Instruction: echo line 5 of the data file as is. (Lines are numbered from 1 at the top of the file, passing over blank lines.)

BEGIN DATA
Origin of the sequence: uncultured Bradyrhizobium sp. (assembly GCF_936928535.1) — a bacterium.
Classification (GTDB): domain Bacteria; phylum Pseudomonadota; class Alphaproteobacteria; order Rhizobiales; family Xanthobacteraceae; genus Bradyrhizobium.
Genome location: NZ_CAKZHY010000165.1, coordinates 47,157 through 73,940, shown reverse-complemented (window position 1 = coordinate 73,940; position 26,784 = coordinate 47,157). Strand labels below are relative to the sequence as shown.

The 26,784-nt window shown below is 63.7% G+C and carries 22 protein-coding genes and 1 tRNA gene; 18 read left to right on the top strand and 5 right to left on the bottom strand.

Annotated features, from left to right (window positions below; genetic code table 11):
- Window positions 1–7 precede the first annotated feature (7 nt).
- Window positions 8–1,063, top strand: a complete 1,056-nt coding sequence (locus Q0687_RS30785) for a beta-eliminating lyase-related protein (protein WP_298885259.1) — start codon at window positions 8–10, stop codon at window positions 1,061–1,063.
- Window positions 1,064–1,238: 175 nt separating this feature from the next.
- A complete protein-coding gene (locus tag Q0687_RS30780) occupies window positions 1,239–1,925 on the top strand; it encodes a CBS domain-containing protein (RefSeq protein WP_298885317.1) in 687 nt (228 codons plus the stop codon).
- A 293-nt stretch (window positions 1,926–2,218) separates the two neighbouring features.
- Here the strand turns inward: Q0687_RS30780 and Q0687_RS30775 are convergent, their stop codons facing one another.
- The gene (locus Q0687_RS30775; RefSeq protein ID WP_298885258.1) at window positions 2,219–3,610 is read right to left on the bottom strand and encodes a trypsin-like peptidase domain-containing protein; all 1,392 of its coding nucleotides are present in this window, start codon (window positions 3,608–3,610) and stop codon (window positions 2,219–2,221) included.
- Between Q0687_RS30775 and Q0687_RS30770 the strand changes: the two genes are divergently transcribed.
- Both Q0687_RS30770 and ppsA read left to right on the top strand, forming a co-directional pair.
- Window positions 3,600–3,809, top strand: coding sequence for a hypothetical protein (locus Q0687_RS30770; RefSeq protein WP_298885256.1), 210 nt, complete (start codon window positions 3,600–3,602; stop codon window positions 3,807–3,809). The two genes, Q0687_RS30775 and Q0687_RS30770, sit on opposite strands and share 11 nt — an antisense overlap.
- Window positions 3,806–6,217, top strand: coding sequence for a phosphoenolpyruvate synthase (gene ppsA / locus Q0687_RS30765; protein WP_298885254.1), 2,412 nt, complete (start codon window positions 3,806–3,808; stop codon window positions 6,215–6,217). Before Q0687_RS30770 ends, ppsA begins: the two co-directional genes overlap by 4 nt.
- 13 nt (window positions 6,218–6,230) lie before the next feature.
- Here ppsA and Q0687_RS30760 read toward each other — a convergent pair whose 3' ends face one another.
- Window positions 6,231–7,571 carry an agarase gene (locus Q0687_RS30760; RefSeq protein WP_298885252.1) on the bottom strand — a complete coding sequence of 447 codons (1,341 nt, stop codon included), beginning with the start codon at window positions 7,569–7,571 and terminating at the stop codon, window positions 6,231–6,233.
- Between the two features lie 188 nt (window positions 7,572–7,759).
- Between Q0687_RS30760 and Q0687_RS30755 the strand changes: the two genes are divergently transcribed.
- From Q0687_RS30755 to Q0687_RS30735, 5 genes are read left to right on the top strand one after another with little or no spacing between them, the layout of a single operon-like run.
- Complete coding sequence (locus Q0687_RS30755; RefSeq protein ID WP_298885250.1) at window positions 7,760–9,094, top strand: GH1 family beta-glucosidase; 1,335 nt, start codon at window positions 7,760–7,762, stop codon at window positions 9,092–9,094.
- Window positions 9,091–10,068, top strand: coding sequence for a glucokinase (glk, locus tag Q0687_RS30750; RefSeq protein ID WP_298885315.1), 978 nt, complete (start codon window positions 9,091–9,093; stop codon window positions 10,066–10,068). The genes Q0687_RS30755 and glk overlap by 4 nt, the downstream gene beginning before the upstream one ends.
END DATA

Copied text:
Annotated features, from left to right (window positions below; genetic code table 11):